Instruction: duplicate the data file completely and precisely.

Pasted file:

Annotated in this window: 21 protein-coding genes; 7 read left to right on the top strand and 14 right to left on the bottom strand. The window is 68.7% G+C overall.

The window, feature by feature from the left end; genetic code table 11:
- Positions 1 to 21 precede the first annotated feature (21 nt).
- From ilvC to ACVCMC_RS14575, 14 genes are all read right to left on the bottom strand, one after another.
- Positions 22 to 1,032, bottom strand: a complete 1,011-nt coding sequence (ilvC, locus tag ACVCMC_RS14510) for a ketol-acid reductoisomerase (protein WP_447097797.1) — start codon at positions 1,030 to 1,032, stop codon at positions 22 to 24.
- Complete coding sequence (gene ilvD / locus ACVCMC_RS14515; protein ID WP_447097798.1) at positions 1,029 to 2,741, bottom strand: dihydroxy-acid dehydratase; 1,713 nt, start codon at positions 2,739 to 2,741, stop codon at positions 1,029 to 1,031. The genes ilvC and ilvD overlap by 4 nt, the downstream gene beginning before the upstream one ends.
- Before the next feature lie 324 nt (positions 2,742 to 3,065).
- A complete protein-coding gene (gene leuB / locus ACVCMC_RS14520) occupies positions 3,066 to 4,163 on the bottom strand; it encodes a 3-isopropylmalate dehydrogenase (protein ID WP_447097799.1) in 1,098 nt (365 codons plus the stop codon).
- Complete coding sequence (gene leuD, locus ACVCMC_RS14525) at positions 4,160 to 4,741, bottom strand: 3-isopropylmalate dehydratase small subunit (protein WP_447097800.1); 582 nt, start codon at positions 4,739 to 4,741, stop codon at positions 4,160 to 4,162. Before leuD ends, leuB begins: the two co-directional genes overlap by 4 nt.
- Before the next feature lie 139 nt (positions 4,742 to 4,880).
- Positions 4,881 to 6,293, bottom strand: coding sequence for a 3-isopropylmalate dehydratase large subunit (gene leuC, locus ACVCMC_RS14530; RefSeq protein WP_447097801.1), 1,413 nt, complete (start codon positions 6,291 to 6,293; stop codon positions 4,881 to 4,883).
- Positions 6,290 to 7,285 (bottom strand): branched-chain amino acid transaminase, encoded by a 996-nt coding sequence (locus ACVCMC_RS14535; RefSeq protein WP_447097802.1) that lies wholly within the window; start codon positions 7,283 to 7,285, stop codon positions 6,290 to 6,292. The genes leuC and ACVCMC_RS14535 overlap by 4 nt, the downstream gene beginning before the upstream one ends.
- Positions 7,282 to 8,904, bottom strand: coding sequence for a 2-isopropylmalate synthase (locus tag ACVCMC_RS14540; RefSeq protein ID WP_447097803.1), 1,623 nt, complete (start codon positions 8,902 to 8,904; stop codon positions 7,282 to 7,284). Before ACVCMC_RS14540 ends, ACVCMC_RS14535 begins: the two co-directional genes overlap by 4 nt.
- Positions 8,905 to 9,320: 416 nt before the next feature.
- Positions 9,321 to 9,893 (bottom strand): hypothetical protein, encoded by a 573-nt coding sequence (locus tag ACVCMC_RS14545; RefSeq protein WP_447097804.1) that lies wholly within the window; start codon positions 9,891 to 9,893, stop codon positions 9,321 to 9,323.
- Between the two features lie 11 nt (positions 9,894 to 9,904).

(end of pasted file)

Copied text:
Annotated in this window: 21 protein-coding genes; 7 read left to right on the top strand and 14 right to left on the bottom strand. The window is 68.7% G+C overall.

The window, feature by feature from the left end; genetic code table 11:
- Positions 1 to 21 precede the first annotated feature (21 nt).
- From ilvC to ACVCMC_RS14575, 14 genes are all read right to left on the bottom strand, one after another.
- Positions 22 to 1,032, bottom strand: a complete 1,011-nt coding sequence (ilvC, locus tag ACVCMC_RS14510) for a ketol-acid reductoisomerase (protein WP_447097797.1) — start codon at positions 1,030 to 1,032, stop codon at positions 22 to 24.
- Complete coding sequence (gene ilvD / locus ACVCMC_RS14515; protein ID WP_447097798.1) at positions 1,029 to 2,741, bottom strand: dihydroxy-acid dehydratase; 1,713 nt, start codon at positions 2,739 to 2,741, stop codon at positions 1,029 to 1,031. The genes ilvC and ilvD overlap by 4 nt, the downstream gene beginning before the upstream one ends.
- Before the next feature lie 324 nt (positions 2,742 to 3,065).
- A complete protein-coding gene (gene leuB / locus ACVCMC_RS14520) occupies positions 3,066 to 4,163 on the bottom strand; it encodes a 3-isopropylmalate dehydrogenase (protein ID WP_447097799.1) in 1,098 nt (365 codons plus the stop codon).
- Complete coding sequence (gene leuD, locus ACVCMC_RS14525) at positions 4,160 to 4,741, bottom strand: 3-isopropylmalate dehydratase small subunit (protein WP_447097800.1); 582 nt, start codon at positions 4,739 to 4,741, stop codon at positions 4,160 to 4,162. Before leuD ends, leuB begins: the two co-directional genes overlap by 4 nt.
- Before the next feature lie 139 nt (positions 4,742 to 4,880).
- Positions 4,881 to 6,293, bottom strand: coding sequence for a 3-isopropylmalate dehydratase large subunit (gene leuC, locus ACVCMC_RS14530; RefSeq protein WP_447097801.1), 1,413 nt, complete (start codon positions 6,291 to 6,293; stop codon positions 4,881 to 4,883).
- Positions 6,290 to 7,285 (bottom strand): branched-chain amino acid transaminase, encoded by a 996-nt coding sequence (locus ACVCMC_RS14535; RefSeq protein WP_447097802.1) that lies wholly within the window; start codon positions 7,283 to 7,285, stop codon positions 6,290 to 6,292. The genes leuC and ACVCMC_RS14535 overlap by 4 nt, the downstream gene beginning before the upstream one ends.
- Positions 7,282 to 8,904, bottom strand: coding sequence for a 2-isopropylmalate synthase (locus tag ACVCMC_RS14540; RefSeq protein ID WP_447097803.1), 1,623 nt, complete (start codon positions 8,902 to 8,904; stop codon positions 7,282 to 7,284). Before ACVCMC_RS14540 ends, ACVCMC_RS14535 begins: the two co-directional genes overlap by 4 nt.
- Positions 8,905 to 9,320: 416 nt before the next feature.
- Positions 9,321 to 9,893 (bottom strand): hypothetical protein, encoded by a 573-nt coding sequence (locus tag ACVCMC_RS14545; RefSeq protein WP_447097804.1) that lies wholly within the window; start codon positions 9,891 to 9,893, stop codon positions 9,321 to 9,323.
- Between the two features lie 11 nt (positions 9,894 to 9,904).